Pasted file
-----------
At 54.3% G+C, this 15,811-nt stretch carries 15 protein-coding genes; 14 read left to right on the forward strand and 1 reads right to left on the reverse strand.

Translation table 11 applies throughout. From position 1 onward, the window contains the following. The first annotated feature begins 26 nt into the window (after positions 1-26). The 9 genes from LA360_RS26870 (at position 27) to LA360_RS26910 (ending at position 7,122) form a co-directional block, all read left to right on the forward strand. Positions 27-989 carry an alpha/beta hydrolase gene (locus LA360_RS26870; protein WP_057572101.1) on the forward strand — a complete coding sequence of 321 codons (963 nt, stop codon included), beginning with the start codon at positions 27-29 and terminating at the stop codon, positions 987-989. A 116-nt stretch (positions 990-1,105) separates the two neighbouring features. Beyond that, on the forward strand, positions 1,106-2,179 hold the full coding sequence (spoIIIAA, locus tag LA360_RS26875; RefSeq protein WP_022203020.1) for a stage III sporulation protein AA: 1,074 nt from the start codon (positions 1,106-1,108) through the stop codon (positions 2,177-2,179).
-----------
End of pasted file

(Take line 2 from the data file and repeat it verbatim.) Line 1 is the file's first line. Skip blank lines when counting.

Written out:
Translation table 11 applies throughout. From position 1 onward, the window contains the following. The first annotated feature begins 26 nt into the window (after positions 1-26). The 9 genes from LA360_RS26870 (at position 27) to LA360_RS26910 (ending at position 7,122) form a co-directional block, all read left to right on the forward strand. Positions 27-989 carry an alpha/beta hydrolase gene (locus LA360_RS26870; protein WP_057572101.1) on the forward strand — a complete coding sequence of 321 codons (963 nt, stop codon included), beginning with the start codon at positions 27-29 and terminating at the stop codon, positions 987-989. A 116-nt stretch (positions 990-1,105) separates the two neighbouring features. Beyond that, on the forward strand, positions 1,106-2,179 hold the full coding sequence (spoIIIAA, locus tag LA360_RS26875; RefSeq protein WP_022203020.1) for a stage III sporulation protein AA: 1,074 nt from the start codon (positions 1,106-1,108) through the stop codon (positions 2,177-2,179).